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China's fourth quarter gross domestic product (GDP) has largely met expectations, coming in at 6.8% compared with a year ago, but still the slowest growth since the global financial crisis.
The revealing of Chinese economic data initially saw Asian markets rise modestly, but an hour later were trading down slightly, the lack of negative news giving some reprieve to markets hard hit in earlier weeks.
Pressure remains on Beijing to roll out more support measures as fears of a sharper slowdown panics investors, Reuters reported following release of the economic data.
Craigs Investment Partners broker Peter McIntyre said release of the economic data had "no real surprises'' for the market.
In the global context, China's growth remained "exceptionally good'', albeit down on previous years' 9% growth, he said.
Global sharemarket jitters so far this year have been hanging on the GDP delivery, with China's markets entering a sell-off bear market with around 20% losses, while others are down 5%-10%, since New Year.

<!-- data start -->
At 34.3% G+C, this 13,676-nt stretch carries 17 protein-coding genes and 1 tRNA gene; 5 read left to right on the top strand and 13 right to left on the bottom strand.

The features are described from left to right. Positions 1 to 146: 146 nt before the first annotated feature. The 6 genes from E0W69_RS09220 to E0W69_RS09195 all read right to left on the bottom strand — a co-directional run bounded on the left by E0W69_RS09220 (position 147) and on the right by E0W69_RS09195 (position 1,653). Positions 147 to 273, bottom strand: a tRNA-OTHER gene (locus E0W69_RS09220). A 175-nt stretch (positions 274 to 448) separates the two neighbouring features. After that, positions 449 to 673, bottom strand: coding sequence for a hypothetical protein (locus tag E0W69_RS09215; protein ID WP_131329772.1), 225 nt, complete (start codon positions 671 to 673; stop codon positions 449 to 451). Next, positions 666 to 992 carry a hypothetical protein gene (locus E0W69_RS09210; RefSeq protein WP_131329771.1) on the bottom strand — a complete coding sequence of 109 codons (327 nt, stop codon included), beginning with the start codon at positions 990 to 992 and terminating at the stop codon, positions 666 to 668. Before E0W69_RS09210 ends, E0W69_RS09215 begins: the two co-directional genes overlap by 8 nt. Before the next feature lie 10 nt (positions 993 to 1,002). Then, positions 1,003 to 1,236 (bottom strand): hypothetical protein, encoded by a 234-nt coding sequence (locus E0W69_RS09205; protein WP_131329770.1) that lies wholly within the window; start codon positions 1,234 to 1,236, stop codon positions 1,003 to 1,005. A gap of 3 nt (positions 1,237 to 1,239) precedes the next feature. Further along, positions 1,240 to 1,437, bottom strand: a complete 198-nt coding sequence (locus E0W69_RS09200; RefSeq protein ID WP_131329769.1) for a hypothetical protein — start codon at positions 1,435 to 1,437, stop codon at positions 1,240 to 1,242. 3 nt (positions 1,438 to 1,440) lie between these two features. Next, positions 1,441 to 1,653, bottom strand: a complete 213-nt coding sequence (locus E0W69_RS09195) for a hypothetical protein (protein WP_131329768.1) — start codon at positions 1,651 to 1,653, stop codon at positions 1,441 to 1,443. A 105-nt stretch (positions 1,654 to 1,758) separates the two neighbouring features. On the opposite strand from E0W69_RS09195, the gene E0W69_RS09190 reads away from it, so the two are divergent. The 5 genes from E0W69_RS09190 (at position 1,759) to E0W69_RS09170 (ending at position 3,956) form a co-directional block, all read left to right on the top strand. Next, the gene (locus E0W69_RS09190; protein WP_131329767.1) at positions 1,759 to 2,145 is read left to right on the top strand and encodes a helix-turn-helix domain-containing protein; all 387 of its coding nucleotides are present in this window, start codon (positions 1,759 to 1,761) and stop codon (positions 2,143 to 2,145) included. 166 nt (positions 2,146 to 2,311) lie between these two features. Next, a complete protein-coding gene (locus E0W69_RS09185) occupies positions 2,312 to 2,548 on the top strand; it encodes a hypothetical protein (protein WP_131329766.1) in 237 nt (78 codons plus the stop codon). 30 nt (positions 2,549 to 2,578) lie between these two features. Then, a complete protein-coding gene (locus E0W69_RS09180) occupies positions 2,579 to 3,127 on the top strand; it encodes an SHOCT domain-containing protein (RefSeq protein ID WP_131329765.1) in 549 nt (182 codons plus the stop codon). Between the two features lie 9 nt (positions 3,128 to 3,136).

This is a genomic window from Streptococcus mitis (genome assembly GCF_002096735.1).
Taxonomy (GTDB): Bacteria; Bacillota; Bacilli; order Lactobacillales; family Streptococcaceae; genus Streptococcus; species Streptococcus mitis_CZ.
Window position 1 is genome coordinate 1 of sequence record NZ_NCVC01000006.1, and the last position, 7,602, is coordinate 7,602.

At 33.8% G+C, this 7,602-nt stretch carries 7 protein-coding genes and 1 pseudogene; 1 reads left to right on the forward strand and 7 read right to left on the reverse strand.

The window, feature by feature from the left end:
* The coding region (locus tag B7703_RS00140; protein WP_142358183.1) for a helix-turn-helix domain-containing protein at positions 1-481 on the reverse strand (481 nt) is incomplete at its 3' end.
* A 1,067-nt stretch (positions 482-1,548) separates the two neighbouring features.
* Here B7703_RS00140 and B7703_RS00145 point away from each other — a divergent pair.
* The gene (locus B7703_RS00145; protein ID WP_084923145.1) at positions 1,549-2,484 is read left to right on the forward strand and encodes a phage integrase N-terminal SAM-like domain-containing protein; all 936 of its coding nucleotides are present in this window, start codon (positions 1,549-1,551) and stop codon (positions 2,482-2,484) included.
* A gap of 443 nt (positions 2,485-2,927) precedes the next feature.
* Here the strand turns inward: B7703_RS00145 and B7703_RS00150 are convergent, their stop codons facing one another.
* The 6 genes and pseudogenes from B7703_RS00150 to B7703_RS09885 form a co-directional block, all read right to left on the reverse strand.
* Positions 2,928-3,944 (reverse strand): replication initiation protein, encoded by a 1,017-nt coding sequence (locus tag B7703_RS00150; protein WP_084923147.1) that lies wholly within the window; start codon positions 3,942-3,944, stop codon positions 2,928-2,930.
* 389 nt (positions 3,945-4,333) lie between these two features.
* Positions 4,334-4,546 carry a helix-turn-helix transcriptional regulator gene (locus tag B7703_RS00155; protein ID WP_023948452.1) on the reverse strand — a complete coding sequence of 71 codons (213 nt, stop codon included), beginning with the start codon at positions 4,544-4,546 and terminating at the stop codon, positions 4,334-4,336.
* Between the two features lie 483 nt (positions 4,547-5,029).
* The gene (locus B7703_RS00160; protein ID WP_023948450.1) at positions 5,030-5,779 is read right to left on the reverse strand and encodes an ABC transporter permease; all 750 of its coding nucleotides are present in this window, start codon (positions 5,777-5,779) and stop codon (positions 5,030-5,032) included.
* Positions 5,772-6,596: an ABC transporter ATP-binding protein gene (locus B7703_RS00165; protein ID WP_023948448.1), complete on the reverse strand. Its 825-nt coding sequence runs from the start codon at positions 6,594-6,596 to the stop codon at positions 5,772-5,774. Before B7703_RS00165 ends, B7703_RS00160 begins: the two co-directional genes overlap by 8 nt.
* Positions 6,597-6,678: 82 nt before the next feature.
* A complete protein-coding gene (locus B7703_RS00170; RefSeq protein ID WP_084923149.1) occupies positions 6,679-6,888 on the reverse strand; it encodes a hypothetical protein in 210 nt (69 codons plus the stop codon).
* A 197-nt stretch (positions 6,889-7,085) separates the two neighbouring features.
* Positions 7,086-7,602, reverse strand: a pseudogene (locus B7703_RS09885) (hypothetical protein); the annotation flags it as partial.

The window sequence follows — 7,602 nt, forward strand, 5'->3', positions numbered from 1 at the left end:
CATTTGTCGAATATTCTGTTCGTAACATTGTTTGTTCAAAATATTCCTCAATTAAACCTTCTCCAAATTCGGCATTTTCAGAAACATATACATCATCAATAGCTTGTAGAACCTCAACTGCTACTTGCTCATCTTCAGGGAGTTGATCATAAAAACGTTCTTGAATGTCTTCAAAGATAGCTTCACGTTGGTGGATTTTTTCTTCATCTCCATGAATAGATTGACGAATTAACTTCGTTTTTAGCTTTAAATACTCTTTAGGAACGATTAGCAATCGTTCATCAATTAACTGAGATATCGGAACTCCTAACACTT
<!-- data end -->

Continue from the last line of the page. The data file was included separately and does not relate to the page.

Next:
Reuters reported full-year growth at 6.9%, as expected by the markets and analysts, and roughly in line with the Chinese Government's target of around 7%, but it was the slowest pace of expansion in a quarter of a century.
After being a major locomotive of global growth in recent years, China is now in a protracted slowdown, weighed down by weak exports, factory overcapacity, a soft property market, high debt levels, slowing investment and a government anti-corruption campaign.
Separate data from China yesterday revealed industrial output rose 5.9% in December from a year earlier, but missing market expectations, as its manufacturers struggle with persistently sluggish demand at home and abroad, excess capacity and high borrowing costs; analysts polled by Reuters had expected a 6% factory output increase.
Other data yesterday showed China's crude steel output fell 2.3% to 803.8 million tonnes in 2015 from a year ago, the first drop in more than three decades as the economy of the world's top producer slows.
Oil yesterday remained below $US30 ($NZ46.60) a barrel, with both the global benchmark North Sea Brent and West Texas Intermediate each having a more than $US1 rebound, trading up at respectively $US28.86 and $US29.65.
- Simon Hartley & Reuters